"On 25 May, a decree was issued, allowing the plaintiff [Muscat] to receive disclosure of every act of the inquiry where his name appeared before his testimony. This was his right and the magistrate conceded it. Less than a month later, this case was filed. Six months after that, we are in a situation rightly described as 'somewhat anomalous' as he wants to exhibit evidence which he cannot."

"But nobody forced, controlled or told the plaintiff to file his case at the time and moment that he did. Right after the police raided his home, he said that he had no faith in the inquiring magistrate. There was nothing to stop him from filing this case at a later stage [after the inquiry is finished]. His own haste created problems for him."

D'Agostino reminded the court that this case had been filed by Muscat in an attempt to make the complainant who had requested the inquiry testify, after a number of unsuccessful attempts through other avenues, he said.

"Our worry is that the best evidence which the plaintiff is trying to exhibit... will be covered by the secrecy of the magisterial inquiry," Galea said. "Whichever way we look at it, we will end up in the same place: is this document covered by confidentiality? Can it be exhibited? If it is exhibited, the court must see what position it will take in regard to this evidence...Because we are talking about the best possible evidence in the circumstances, the court is therefore free to use what is not the best evidence."

The inquiring magistrate's refusal to exhibit the document on the grounds that it mentioned third parties as suspects, implied that Muscat's name was not among them, added the lawyer.

"Muscat is in the position he is, solely because of his haste."

D'Agostino added that the State Advocate's position on the matter and arguments would remain the same should any appeal or rehearings be ordered.

He referred to the outcome of the Constitutional case filed by Yorgen Fenech on similar merits. "We know what the position will be." 

He also questioned the point of Muscat filing an appeal should his request be rejected. "If the Constitutional outcome is already clear, is it not a waste of time to go there, if we know what the decision will probably be?" 

On Galea's request that the judge declare any involvement in the magisterial inquiry, D'Agostino told the judge that if she had, in fact, been involved in it at some stage, she is still bound by its confidentiality after being elevated to judge and could expose herself to legal repercussions by doing what the plaintiff was asking her to do.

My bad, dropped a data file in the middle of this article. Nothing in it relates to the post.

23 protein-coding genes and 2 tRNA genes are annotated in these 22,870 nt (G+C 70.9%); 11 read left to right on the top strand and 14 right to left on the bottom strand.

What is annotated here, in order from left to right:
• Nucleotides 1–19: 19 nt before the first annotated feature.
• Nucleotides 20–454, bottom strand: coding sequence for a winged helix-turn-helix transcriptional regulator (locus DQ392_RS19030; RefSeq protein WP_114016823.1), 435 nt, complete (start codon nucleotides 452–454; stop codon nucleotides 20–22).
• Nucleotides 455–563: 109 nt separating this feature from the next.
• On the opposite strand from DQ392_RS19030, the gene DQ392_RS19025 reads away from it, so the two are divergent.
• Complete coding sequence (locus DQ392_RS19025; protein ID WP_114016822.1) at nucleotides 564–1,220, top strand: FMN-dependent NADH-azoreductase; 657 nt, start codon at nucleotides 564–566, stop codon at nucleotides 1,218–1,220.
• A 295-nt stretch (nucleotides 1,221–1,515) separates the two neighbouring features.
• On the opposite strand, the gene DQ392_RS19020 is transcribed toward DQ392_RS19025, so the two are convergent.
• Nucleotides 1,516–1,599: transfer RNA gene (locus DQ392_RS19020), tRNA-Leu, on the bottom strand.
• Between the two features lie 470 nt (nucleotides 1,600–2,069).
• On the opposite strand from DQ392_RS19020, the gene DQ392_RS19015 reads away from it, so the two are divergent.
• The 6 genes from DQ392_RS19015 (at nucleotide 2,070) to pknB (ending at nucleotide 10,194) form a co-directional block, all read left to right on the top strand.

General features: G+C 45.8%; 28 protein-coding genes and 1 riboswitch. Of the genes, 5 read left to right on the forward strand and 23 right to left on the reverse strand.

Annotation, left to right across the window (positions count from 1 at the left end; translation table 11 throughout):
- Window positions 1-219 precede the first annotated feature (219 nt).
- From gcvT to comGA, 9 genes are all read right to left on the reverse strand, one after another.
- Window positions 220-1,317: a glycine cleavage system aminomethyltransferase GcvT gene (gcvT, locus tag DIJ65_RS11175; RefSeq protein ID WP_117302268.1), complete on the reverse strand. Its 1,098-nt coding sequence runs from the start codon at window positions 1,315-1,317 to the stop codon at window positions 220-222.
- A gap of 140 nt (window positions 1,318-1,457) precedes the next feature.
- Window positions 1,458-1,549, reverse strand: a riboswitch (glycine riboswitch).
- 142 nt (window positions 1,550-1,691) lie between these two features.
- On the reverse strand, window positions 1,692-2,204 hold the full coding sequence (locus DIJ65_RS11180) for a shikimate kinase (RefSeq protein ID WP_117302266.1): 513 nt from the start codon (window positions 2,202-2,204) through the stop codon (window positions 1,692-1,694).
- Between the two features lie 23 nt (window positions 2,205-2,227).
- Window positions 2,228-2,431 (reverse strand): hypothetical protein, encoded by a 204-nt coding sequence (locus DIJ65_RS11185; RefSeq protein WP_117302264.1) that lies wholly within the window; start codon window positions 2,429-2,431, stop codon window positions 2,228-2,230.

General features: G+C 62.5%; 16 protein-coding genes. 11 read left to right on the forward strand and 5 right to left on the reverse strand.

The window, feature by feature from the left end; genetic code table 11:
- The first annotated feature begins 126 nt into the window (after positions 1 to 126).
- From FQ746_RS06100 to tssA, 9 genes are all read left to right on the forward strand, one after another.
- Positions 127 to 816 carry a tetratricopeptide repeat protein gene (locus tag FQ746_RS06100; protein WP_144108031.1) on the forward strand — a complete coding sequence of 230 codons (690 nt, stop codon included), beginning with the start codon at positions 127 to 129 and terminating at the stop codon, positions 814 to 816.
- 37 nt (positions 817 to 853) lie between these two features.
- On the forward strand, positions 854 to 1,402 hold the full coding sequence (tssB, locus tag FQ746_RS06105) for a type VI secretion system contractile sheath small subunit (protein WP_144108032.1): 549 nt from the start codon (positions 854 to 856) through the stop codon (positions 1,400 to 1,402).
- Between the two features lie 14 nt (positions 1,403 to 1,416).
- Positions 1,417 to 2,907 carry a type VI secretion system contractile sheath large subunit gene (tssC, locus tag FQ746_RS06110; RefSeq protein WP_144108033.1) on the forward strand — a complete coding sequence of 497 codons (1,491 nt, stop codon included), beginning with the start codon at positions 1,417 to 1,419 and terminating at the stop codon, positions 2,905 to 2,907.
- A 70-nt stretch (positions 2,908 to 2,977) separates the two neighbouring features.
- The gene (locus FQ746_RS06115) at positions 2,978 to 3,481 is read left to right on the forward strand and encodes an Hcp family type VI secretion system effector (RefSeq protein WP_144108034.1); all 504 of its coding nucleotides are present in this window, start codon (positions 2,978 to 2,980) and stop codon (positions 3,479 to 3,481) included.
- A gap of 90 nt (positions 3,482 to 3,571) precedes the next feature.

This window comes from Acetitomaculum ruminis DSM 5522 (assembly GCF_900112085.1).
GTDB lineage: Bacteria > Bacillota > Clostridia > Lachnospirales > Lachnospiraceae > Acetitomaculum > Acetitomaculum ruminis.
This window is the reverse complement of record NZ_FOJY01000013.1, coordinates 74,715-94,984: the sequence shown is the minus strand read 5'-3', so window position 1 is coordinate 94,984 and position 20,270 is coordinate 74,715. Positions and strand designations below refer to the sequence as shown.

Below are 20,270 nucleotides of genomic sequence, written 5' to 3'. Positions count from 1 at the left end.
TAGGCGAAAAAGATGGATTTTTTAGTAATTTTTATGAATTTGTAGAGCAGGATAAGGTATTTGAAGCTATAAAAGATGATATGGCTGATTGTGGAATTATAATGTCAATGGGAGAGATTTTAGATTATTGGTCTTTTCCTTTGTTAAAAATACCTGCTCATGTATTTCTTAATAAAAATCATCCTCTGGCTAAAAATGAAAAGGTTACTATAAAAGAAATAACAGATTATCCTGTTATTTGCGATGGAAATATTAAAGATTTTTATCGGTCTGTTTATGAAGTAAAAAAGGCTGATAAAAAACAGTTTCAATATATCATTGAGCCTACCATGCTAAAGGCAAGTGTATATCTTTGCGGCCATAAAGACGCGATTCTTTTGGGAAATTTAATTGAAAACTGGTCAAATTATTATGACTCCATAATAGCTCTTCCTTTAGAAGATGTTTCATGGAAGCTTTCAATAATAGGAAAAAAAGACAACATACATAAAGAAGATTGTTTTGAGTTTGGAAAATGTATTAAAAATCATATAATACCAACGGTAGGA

"Muscat has other options available, disclosure, which he hasn't used till now, he can wait till the inquiry is concluded and filed and then ask the AG for a copy. He is not cornered, he has other options."

In his rejoinder, D'Agostino reminded the court that Muscat had filed a note together with a copy of the same application he is requesting the authentication of, which was later expunged from the acts. "So they, too had the document in their possession and already know what its contents are."

Referring to Aquilina's cross-examination, where the witness had named the principal suspects indicated by the inquiry: Konrad Mizzi, Chris Cardona, Edward Scicluna, Ivan Vassallo, and had not mentioned Muscat. "Later still, he had also said that the list of principal suspects remained the same. So this shows who were indicated in the initial application, which is what the plaintiff wants to know."

Galea agreed, but pointed out that the term "principal suspects" implied the existence of secondary suspects. "So what did the inquiring magistrate order on November 6? I want the inquiry to be exhibited, an expunged document is worthless."

The court adjourned the case to January for a ruling on this issue.